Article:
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February 16, 2015

What to do when your kid is the bully

We hear a lot about bullying these days. Unfortunately, it is ubiquitous in our children's realm.

We all hope that parents and children are learning how to become aware of it, help prevent it, and help bullying victims. But what do you do when you find out that your child is the bully?

There are some good resources for parents who find themselves in this very awkward position. In addition to these tips, I encourage you to seek your own resources that are specific for your situation. It is important to keep your feelings in check. How you manage your emotions will often set the tone for the responses that need to occur to manage the situation. Try not to jump to any conclusions that may add to the volatility of the situation.

Remember: You want to make yourself approachable not just to your child but also to the school personnel.

  • Find out what exactly happened, but do not inadvertently send a message that by asking "what happened" you are leading into an excuse for the bullying behavior. It is important to make it very clear to your child that bullying of any kind is never OK. There is never a "because" in bullying.

  • You, the parent, must set very firm limits on your child's aggressive behavior. Yes, that means accepting that your child's behavior was indeed aggressive.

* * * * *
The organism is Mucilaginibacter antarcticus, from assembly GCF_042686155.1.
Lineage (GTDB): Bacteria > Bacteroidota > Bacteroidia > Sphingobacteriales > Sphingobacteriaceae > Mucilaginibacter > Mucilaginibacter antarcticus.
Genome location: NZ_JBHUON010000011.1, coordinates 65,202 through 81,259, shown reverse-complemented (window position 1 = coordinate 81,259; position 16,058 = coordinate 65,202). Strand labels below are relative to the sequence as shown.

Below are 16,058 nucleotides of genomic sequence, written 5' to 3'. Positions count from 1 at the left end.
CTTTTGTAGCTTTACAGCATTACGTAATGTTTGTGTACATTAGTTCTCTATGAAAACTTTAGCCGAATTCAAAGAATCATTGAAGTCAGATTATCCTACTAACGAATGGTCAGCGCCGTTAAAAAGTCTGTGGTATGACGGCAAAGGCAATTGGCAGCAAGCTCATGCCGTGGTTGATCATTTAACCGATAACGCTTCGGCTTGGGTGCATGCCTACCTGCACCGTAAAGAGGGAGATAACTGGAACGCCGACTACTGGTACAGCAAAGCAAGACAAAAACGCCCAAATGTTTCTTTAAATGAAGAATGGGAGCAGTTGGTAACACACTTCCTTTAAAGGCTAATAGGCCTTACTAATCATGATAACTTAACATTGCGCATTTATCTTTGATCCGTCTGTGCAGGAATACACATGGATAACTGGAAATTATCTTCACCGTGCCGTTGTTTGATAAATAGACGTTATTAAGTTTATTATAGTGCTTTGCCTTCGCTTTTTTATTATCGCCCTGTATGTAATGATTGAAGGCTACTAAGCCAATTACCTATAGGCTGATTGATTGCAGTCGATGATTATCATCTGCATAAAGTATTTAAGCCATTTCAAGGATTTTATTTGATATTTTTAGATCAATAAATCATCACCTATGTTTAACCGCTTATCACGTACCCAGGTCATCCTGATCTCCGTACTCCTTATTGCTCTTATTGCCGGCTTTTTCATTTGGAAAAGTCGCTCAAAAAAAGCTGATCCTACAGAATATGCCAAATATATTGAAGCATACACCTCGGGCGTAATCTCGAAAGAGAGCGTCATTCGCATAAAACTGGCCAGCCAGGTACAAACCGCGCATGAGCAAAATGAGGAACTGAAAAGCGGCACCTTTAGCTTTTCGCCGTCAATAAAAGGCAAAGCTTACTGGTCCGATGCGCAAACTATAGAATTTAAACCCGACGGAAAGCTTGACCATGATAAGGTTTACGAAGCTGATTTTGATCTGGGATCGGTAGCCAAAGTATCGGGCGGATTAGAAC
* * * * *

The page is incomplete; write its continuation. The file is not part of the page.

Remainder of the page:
• Discipline is needed. In addition to following all the rules of good discipline (timely, appropriate for the act, explained to the child, etc.), make sure it is non-physical in nature.  It is ironic that we use physical means to teach our children not to use physical means to solve or avoid a conflict.

  • Arrive, together with your child, at a plan for restitution for the bullied child.

  • Encourage empathy with the bullied child. Ask your child, "How would you feel if?" questions.

  • Take a deep breath and begin to work with the teachers, aides, principals, counselors and the parents of the bullied child (if appropriate) for solutions to address the situation. In this vein, it may be helpful to work with a counselor on all of the issues related to the bully. It can be a hard path, and a professional can help the parent, the child and the two together. Indeed, the bullies have their own issues which may have been overlooked in the past. To be clear, this is not an excuse for any bullying. But parents will need to look directly at themselves and their child and begin to ask why. Just because your child bullied another child does not make him a bad kid and you, a failure. Find out what your child is struggling with: Why is he using bad behavior to get what he wants or feels he needs?

  • Engage with the school on this continuum. They are with your child a lot. Counselors and teachers will appreciate that you want to know if your child is returning to bullying. Let them know the obvious- you want your child to stop such behavior.

Finally, model that you can get what you want without teasing, threatening or hurting someone. Watch the words and actions at home and elsewhere. Do your words, eyerolling and gossipy remarks cut at others, and make them feel small? Mixed, unintentional messages are sent to those watching you. Believe me, it has got to be one of the hardest responsibilities of parenting, but try to be a good model for your child's behavior.